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View Full Version : Do you check the interior plumbing prior to the job?


Ramairfreak98ss
05-30-2008, 12:28 AM
I mean prior to quotes and all.

We did a 20 head job this week that all went smoothly until the homeowner came home finally around 4pm which i expected.

The ONLY place we could position the valvebox was the back right side of the house, left/front/back all has patio/walkways, hardscaping and gardens.

The water comes into the very front left corner :(

I get all copper parts to run to other end of the house, then find out its PVC , shiat.

Not only that, but 85% of their basement is finished, has a lot of stuff down there, makes for pita work space.

Tonight, i go back again, with every pvc fitting possible, 3/4" , 1", couplers, Tees, elbows you name it.

Cut the existing pipe i swore was only 3/4" comming into the house, its not, its 1", but 1" EXTERIOR dia. Everything schedule 40 is measured by the interior flow opening :/

Now ive done electrical work, plumbing with pvc, copper you name it. Ive never yet seen this cpvc besides at a home depot.

So now that their water line is cut open, i run to the store, they have nothing 1" or larger... I found 1" coupler slip fittings i could use temporarily.

Install them, turn on water, blows off in 2 minutes :/ Do it again, same deal.

I put a 2nd one on, so now there are two of these pieces in line with a pipe thats 5" long in between, works for 4 minutes, bows out, blows off. Poor freking people, left em with no water for tonight.

This whole situation has turned into a huge mess because of something so simple, i need to get fittings and valve control to go from this 1" cpvc to normal pvc pipe so i can finally hook up the new irrigation system.

advancedlawnsolutions
05-30-2008, 02:11 AM
Holy crap! ! That's freaking crazy. I've had days where everything seemed to go wrong.
I do check my tie in point (house water supply) usually from the meter to see what size pipe I'm dealing with ahead of time. I run 1" sch 20 for the system. So I usually get an extend-a-coupling and bushings or whatever I need to make the tie-in. I've had to tie in to copper only once though and that was a big learning experience. But I don't know if I've ever seen 1" CPVC. I thought CPVC was for Hot water only?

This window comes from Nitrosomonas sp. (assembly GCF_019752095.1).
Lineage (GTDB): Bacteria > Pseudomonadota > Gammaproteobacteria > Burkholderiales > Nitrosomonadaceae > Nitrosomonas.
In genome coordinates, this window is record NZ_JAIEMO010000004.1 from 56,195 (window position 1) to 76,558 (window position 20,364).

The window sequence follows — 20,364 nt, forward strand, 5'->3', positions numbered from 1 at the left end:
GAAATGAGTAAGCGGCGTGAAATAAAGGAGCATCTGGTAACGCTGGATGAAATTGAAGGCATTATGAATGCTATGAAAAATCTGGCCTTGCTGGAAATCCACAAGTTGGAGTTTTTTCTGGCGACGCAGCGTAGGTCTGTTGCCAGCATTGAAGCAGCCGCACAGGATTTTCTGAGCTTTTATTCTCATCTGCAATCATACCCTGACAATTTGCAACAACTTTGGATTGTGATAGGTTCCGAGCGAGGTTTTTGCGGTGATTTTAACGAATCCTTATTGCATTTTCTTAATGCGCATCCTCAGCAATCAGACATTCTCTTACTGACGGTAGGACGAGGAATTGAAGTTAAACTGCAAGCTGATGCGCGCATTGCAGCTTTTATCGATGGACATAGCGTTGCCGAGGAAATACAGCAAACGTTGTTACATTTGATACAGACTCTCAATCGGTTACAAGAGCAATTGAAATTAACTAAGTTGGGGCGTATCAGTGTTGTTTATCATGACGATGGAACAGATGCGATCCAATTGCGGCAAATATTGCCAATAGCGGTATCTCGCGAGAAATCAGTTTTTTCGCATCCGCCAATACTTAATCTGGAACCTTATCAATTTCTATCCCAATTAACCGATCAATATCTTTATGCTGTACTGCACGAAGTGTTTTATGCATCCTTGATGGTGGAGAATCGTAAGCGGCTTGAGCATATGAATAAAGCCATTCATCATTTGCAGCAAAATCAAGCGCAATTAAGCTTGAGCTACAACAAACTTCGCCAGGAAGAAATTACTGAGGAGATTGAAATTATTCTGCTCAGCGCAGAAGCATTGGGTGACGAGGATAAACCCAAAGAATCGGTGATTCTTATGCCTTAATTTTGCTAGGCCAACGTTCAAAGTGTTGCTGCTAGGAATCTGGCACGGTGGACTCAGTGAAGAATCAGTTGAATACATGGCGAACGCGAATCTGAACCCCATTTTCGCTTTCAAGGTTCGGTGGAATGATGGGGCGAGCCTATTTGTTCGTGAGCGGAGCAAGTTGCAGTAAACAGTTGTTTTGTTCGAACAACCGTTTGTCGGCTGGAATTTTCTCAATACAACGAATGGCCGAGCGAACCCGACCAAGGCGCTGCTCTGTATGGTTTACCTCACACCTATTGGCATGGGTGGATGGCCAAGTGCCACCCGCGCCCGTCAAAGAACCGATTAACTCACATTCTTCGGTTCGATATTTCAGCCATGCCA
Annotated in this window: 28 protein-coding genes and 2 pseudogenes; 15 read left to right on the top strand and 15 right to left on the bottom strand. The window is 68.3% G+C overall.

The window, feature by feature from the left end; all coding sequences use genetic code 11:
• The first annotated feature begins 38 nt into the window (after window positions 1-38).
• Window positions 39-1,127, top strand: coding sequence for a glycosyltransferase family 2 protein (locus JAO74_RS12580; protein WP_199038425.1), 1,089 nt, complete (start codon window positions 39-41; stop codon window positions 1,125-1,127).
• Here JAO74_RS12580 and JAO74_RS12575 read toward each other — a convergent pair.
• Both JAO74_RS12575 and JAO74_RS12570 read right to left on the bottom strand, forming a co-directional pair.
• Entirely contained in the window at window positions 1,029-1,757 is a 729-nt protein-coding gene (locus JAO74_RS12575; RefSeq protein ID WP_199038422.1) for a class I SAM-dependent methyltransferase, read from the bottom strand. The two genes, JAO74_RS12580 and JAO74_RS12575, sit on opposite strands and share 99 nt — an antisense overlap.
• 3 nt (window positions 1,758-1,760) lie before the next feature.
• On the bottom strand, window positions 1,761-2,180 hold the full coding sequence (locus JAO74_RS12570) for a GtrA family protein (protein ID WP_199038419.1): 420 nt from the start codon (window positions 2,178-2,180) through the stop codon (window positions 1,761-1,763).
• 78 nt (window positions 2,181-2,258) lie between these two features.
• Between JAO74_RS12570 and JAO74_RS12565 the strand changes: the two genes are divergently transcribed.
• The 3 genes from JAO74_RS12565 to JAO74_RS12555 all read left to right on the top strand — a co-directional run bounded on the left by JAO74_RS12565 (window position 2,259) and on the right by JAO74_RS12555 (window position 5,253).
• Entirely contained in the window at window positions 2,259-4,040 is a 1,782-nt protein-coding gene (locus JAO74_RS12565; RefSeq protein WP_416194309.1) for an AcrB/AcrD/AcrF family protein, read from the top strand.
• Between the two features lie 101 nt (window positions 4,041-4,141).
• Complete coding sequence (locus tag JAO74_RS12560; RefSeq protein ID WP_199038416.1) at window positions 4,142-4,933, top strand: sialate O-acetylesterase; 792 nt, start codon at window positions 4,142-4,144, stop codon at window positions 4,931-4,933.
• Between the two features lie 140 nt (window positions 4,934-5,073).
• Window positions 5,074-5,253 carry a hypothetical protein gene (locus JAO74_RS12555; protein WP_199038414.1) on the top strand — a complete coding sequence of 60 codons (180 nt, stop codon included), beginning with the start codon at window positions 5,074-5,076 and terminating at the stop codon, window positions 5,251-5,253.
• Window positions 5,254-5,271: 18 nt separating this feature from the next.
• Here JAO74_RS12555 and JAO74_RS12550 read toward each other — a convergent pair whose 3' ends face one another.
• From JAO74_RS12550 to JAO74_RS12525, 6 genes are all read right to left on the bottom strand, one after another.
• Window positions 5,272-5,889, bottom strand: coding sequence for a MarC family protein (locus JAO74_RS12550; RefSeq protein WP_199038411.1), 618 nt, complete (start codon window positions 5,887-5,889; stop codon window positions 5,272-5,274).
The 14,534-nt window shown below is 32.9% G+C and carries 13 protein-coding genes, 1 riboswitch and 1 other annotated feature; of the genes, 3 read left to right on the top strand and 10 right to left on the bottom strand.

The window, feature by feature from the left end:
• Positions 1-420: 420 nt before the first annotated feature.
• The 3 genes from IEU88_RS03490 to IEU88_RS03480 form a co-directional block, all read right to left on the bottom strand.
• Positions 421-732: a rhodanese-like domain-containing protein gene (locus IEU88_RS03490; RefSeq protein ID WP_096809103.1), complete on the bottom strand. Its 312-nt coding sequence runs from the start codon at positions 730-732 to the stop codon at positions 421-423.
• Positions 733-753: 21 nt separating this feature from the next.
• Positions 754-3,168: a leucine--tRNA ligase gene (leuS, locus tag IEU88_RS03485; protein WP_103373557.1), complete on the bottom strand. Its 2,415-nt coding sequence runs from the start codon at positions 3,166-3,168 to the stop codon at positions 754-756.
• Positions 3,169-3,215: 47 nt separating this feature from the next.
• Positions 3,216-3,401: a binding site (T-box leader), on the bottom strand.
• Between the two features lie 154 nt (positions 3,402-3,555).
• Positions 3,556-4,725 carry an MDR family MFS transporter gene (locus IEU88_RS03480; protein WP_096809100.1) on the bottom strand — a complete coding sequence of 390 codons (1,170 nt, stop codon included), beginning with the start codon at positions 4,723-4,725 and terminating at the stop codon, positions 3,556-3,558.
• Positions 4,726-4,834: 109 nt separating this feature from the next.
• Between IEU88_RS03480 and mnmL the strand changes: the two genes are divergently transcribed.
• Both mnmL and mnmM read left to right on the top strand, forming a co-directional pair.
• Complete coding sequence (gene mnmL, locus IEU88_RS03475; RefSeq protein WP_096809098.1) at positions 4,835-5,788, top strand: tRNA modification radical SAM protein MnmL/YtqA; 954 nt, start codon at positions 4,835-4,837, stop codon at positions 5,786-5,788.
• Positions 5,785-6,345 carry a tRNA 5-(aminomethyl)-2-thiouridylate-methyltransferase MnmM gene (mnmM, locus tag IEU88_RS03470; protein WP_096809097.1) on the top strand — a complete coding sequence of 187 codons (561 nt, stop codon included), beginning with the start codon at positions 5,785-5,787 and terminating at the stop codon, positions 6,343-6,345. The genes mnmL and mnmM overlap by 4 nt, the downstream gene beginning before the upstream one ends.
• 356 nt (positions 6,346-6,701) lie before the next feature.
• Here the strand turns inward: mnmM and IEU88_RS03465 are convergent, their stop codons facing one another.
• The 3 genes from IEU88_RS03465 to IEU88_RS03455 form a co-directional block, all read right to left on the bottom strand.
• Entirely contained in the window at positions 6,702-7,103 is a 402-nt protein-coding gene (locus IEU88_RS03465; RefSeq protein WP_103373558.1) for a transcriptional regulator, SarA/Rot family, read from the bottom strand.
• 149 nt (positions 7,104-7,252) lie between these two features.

DanaMac
05-30-2008, 05:19 AM
I have seen CPVC in a bunch of homes. Not very often though. On the few trailer homes, it had been CPVC. You might have been able to use a compression fitting for temp repair, but I'm not an expert on suing that pipe.

Yes I ALWAYS checked interior before giving a a bid. I've turned down installs due to home being 100% finished, and no way to plumb out without damaging drywall.

AI Inc
05-30-2008, 05:24 AM
CPVC is getting more popular as the price of copper goes up. One we did yesterday was new construction , tie in was done by the plumber who plumbed the house.Lucky for me he also did the PVB.
Always have to look beforehand, that can be the worst part of the job on some sites.

DanaMac
05-30-2008, 05:27 AM
CPVC is getting more popular as the price of copper goes up. One we did yesterday was new construction , tie in was done by the plumber who plumbed the house.Lucky for me he also did the PVB.
Always have to look beforehand, that can be the worst part of the job on some sites.

Look before you leap!!

Flow Control
05-30-2008, 07:16 AM
Number 1 rule of Irrigation Club:


Check and verify POC


Number 2 rule of Irrigation Club


Check and verify POC

Wet_Boots
05-30-2008, 07:26 AM
A good waterworks-quality compression fitting(s) could handle any POC - get them where you shop for fire hydrants.

FIMCO-MEISTER
05-30-2008, 07:35 AM
Number 1 rule of Irrigation Club:


Check and verify POC


Number 2 rule of Irrigation Club


Check and verify POC

DITTO.... Tie ins can be a huge variable. Gotta know just to bid it properly.

SprinklerGuy
05-30-2008, 09:09 AM
CPVC glue may or may not be different than the glue you are attempting to use....

I really have a hard time believing that a PRO would find himself in this situation...no offense intended, but those poor homeowners have been shortchanged....in 19 years of irrigation, I never left a house w/out water...ever.

Mike Leary
05-30-2008, 11:23 AM
One of my mentors once told me, "as goes the tie-in, goes the whole job."

WalkGood
05-30-2008, 11:43 AM
Sounds like the OP shouldn't have been doing the "tap" for the irrigation. Lack of license and/or lack of knowledge.

:hammerhead:

AI Inc
05-30-2008, 04:33 PM
One of my mentors once told me, "as goes the tie-in, goes the whole job."

So true, Ive had some that the tie in was more work then the rest of the system.

FIMCO-MEISTER
05-30-2008, 06:56 PM
I'm not sure we've driven our point home yet.

hoskm01
05-30-2008, 11:04 PM
I'm not sure we've driven our point home yet.
Was there a point?

I was going to mention that perhaps he should have checked the POC, before hacking away at it.

RedWingsDet
05-31-2008, 12:30 AM
I am no expert 10 year sprinkler guru (YET), but.... please tell me this question is/was a joke?